The Python code can call the component and pass the distribution value so that the proper Gradle task is selected. After compilation, you get an OpenSearch engine min RPM as the artifact and a build manifest in builds/opensearch/dist/manifest.yml to pass on in assemble_workflow. If you specify more components in --component or leave it empty by default, you should see other plugins being compiled similarly in the builds/opensearch/plugins directory. For plugins in the OpenSearch engine repo, they are in the core-plugins directory because they are part of the OpenSearch engine code base.

Now that you have the necessary artifacts to produce final products, let’s move on to next stage: assemble_workflow.

How to run assemble_workflow

In build_workflow, you learned that OpenSearch artifacts are generated by calling the root and component scripts as they interact with Gradle tasks (OpenSearch Dashboards is similar but interacts with Yarn). To combine or bundle the artifacts into a final product, you need to add more functions in assemble_workflow.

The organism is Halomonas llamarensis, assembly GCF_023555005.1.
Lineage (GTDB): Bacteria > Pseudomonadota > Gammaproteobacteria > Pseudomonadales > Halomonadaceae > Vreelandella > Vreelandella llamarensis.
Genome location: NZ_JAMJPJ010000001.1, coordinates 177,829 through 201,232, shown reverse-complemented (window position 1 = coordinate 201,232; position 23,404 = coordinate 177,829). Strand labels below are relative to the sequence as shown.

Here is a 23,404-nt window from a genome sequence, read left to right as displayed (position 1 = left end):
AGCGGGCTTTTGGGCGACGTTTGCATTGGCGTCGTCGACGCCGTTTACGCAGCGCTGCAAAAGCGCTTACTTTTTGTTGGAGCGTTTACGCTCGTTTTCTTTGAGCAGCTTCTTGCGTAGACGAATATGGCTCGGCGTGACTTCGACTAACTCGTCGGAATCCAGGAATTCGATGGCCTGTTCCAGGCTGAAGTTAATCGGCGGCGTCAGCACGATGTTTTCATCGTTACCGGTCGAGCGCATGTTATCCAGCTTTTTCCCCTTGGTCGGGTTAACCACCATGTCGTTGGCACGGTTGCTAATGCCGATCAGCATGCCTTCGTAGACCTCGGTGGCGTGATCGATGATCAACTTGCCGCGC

You can use the command below to start the assemble process, as information in build_workflow is saved in build manifest.yml and we can pass the YAML file as the input.

# More parameters can be found in the README

./ rpm/builds/opensearch/manifest.yml

Similar to build_workflow, several file changes are required to support the new distribution parameter in assemble_workflow, such as src/manifests/

self.distribution: str = data.get('distribution', None)

The distribution value from build manifest.yml is retrieved by src/assemble_workflow/ so that you can use it in the assemble_workflow.

self.distribution = build.distribution

Next, you need to understand the file structure. Unlike build_workflow, where everything is build related, assemble_workflow is separated into bundle and dist. “Bundle” controls the general functions of assemble to create a bundle of the OpenSearch engine and related plugins. “Dist” contains specific business logic for different types of distribution to repackage. For more information about the relationship between bundle and dist, see Assemble Artifacts Based on Distribution Not File Extension.

Before you implement the RPM distribution, you need to clean up the existing code to support older distributions such as Tar and Zip. To do this, remove the from_path function in src/assemble_workflow/, as it hardcodes the distribution type based on the file extension.

You need to remove all of these old logic

- @classmethod
- def from_path(cls, name: str, path: str, min_path: str) -> 'Dist':
-     ext = os.path.splitext(path)[1]
-     if ext == ".gz":
-         return DistTar(name, path, min_path)
-     elif ext == ".zip":
-         return DistZip(name, path, min_path)
-     else: